Walker Pickering was a self-described band nerd. He played the tuba in the marching band throughout high school, and, convinced that one day he would become a high school band director, entered college as a music major.
“I learned pretty quickly I didn’t want to do this at all,” he said. “I was like, what is all this music theory about?” He quickly shifted majors, began studying graphic design, and eventually graduated with a degree in photography.
But Pickering, who grew up in a musical family where he played multiple instruments, didn’t turn his back on the marching band. In 2009 he began an ongoing series, “Esprit de Corps,” that combines his love of photography, nostalgia, and collective performance with a focus on high school and college marching bands, as well as music related groups not connected to a school.
The project began by chance when Pickering went to visit an old friend who was part of a drum and bugle corps. On a whim, he brought along his camera during one of her practices and started taking pictures. He found the images to be intriguing and started reaching out to his network of friends and colleagues who were still part of the marching band scene to see if he could photograph their rehearsals and performances.
Pickering quickly realized the in-between details were capturing his attention more than the main events.
“I don’t usually like to shoot performances at football games so much,” he said. “It’s just so boring. It’s what everyone shoots. I’m interested in having a lot of behind the scenes access, that’s what I value and what I’m interested in doing.”
For Pickering, being a part of the marching band as a teenager was a chance to be part of a group of like-minded people. But, in many respects, the idea of the marching band felt outdated to him, something that is really only supported by the friends and family of the students who participate in it.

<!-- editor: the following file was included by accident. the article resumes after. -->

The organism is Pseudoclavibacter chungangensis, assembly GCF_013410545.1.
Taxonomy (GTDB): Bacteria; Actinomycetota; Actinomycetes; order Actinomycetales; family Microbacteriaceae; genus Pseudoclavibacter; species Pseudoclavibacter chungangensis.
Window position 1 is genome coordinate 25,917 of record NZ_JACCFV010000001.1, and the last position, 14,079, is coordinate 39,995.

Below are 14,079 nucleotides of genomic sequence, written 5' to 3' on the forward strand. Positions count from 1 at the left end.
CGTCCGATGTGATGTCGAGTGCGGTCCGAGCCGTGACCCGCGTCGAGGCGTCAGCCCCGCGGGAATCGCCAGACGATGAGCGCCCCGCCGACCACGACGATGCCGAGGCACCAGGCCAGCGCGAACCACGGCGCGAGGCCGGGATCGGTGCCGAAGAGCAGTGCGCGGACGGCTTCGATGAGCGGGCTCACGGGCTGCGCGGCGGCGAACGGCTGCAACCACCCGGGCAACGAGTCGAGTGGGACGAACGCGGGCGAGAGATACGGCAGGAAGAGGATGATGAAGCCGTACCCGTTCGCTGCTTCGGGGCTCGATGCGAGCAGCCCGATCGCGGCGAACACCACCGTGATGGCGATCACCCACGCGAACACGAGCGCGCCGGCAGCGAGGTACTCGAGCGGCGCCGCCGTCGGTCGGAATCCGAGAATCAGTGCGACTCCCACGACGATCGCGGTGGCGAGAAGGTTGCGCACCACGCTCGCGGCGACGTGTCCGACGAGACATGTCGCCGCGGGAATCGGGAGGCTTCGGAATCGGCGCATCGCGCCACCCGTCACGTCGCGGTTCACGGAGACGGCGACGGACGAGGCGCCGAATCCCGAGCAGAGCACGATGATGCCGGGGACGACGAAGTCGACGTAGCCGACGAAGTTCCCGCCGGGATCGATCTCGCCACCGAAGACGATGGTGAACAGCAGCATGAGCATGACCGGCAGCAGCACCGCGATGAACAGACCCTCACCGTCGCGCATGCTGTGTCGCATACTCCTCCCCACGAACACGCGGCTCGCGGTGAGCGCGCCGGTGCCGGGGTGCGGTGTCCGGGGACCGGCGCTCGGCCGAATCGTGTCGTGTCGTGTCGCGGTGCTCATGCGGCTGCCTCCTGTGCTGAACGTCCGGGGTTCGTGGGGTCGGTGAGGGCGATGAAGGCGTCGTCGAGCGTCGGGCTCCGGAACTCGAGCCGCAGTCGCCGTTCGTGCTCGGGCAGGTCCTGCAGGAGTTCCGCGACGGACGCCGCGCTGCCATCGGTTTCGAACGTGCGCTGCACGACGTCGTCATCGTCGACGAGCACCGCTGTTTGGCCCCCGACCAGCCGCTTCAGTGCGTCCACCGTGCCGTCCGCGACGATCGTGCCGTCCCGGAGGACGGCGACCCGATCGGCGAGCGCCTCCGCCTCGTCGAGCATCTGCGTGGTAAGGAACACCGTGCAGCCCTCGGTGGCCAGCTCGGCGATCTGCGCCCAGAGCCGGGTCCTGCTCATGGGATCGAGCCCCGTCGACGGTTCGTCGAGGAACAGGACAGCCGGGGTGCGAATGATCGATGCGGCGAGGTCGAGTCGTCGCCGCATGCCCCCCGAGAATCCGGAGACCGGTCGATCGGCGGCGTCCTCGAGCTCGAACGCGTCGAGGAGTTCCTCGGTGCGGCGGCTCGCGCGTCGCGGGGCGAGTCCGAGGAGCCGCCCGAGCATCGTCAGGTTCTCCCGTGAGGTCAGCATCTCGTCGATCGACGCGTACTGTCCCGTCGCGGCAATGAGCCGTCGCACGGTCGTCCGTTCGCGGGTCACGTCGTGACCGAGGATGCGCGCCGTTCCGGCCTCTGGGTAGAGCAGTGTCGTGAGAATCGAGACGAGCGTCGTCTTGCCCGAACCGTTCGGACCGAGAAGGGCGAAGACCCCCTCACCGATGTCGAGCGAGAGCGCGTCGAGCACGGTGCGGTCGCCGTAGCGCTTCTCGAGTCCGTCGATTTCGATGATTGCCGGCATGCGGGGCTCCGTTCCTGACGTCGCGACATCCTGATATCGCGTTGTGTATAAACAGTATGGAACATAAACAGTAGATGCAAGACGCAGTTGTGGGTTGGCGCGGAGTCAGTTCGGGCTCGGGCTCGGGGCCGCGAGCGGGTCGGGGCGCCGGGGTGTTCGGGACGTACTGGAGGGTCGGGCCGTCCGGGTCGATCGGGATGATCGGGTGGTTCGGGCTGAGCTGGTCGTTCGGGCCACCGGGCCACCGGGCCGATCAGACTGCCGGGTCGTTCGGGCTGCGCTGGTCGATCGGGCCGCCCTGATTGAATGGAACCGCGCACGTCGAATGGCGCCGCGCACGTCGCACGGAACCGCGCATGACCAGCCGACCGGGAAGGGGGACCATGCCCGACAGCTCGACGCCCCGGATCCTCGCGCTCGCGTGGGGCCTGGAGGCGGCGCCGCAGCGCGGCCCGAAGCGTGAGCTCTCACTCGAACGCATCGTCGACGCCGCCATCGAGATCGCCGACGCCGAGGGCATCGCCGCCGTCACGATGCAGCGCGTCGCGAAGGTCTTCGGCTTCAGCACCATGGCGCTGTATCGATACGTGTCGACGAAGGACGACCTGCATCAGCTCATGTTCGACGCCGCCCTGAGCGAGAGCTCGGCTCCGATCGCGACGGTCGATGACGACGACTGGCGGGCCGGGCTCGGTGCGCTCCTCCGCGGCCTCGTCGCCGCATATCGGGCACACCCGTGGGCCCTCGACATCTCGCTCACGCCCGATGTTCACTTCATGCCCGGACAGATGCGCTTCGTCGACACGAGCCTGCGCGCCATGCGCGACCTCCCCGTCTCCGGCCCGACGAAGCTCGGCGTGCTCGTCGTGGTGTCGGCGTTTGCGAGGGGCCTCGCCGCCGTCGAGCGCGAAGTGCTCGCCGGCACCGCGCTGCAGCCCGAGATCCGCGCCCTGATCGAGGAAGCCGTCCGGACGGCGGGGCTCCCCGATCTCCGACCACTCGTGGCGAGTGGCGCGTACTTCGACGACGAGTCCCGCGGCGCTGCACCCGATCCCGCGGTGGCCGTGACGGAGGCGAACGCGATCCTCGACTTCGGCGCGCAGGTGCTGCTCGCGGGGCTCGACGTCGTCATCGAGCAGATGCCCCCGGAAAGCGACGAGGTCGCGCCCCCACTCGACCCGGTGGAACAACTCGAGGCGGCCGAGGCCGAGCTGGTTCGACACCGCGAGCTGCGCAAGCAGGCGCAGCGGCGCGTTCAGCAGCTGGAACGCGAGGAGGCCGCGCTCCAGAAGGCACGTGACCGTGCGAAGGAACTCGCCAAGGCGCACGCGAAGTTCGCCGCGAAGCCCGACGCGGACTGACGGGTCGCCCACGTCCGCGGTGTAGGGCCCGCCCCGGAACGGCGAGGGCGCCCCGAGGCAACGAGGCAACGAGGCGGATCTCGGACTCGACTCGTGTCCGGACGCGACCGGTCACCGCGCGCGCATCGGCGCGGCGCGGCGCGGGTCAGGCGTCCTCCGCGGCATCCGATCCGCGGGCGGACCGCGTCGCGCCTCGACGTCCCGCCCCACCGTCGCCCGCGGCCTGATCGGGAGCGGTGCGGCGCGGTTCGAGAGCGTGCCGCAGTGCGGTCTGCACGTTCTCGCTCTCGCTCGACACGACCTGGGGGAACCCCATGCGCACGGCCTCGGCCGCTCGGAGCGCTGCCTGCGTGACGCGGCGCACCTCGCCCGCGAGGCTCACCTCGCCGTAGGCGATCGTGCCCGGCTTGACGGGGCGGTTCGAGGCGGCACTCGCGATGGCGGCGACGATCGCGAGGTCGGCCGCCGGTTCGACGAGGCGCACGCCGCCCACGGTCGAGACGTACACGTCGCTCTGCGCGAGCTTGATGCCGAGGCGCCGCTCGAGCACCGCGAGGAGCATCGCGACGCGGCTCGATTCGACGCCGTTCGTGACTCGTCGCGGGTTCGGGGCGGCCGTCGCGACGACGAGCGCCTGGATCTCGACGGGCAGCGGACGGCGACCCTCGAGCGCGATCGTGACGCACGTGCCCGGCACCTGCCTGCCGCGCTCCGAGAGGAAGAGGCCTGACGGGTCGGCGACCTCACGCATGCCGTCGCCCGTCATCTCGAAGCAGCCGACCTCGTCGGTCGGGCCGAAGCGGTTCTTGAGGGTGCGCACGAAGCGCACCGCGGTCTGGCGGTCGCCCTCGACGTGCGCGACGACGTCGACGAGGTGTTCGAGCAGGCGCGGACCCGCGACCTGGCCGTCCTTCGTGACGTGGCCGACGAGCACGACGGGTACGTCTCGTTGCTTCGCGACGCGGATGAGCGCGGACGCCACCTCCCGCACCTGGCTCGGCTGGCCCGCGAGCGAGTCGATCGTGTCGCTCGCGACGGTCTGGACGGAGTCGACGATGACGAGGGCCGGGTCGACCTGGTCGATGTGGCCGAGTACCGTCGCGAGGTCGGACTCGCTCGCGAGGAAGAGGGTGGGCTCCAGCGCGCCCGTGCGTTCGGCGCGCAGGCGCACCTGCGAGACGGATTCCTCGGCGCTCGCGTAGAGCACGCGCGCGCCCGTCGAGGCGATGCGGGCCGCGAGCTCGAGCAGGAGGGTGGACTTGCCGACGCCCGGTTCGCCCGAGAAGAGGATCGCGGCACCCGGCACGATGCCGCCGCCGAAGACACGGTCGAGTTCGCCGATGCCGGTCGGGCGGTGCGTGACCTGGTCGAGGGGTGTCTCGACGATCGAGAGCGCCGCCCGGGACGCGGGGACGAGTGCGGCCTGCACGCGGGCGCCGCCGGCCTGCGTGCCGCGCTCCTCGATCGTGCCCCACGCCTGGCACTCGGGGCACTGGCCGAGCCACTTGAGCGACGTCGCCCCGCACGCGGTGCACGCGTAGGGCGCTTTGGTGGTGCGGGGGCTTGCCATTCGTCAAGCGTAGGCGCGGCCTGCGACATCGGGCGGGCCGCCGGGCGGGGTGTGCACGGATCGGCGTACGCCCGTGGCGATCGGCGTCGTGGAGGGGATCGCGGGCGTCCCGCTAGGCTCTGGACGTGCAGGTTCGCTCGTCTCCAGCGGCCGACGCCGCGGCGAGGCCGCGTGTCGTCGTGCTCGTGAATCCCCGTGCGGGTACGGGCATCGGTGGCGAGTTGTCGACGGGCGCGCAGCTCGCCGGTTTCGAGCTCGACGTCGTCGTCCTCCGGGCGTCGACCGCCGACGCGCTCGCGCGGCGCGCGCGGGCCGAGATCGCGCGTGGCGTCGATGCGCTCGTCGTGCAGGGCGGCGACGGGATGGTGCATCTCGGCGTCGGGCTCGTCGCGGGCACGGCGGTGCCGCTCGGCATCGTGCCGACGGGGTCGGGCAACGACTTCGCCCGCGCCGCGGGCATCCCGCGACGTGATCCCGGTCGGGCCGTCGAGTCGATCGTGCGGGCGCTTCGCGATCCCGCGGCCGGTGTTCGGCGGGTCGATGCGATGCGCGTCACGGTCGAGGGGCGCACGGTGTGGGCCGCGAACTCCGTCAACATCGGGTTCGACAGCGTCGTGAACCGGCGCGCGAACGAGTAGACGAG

“When I got into band, I finally felt like I was part of something bigger than me and it was really exciting,” he said. “But if you go to a football game it seems like a weird anachronism, a lot of the crowd doesn’t care. It’s almost for a lot of people, the marching band is tolerated, but I think [the band does] a really good job of trying to make themselves relevant within that culture.”
Shooting the series is also a chance to document details that are unique—and often outdated—to marching bands including the outrageous uniforms.
“Many bands still utilize a very traditional style of uniform,” he said. “The majority of bands and drum corps, however, seem to have opted for a look that updates every few years, changing with the style of the day. There’s a strong chance that these uniforms will look funny and dated in a decade or two, and I hope the work serves as a sort of time capsule in that way.”
There is one thing that probably won’t go away anytime soon: band battle scars, the sign of a dedicated band member. Pickering said carrying around the tuba during his marching band days caused a callous to form on his shoulder.
“In high school and college, a kind of lump developed on our shoulders and that stayed there for the entire season.”
Update, Oct. 29, 2014: The headline on this post has been updated to clarify that while all the photos were taken in Texas, all the marching bands are not based in the state.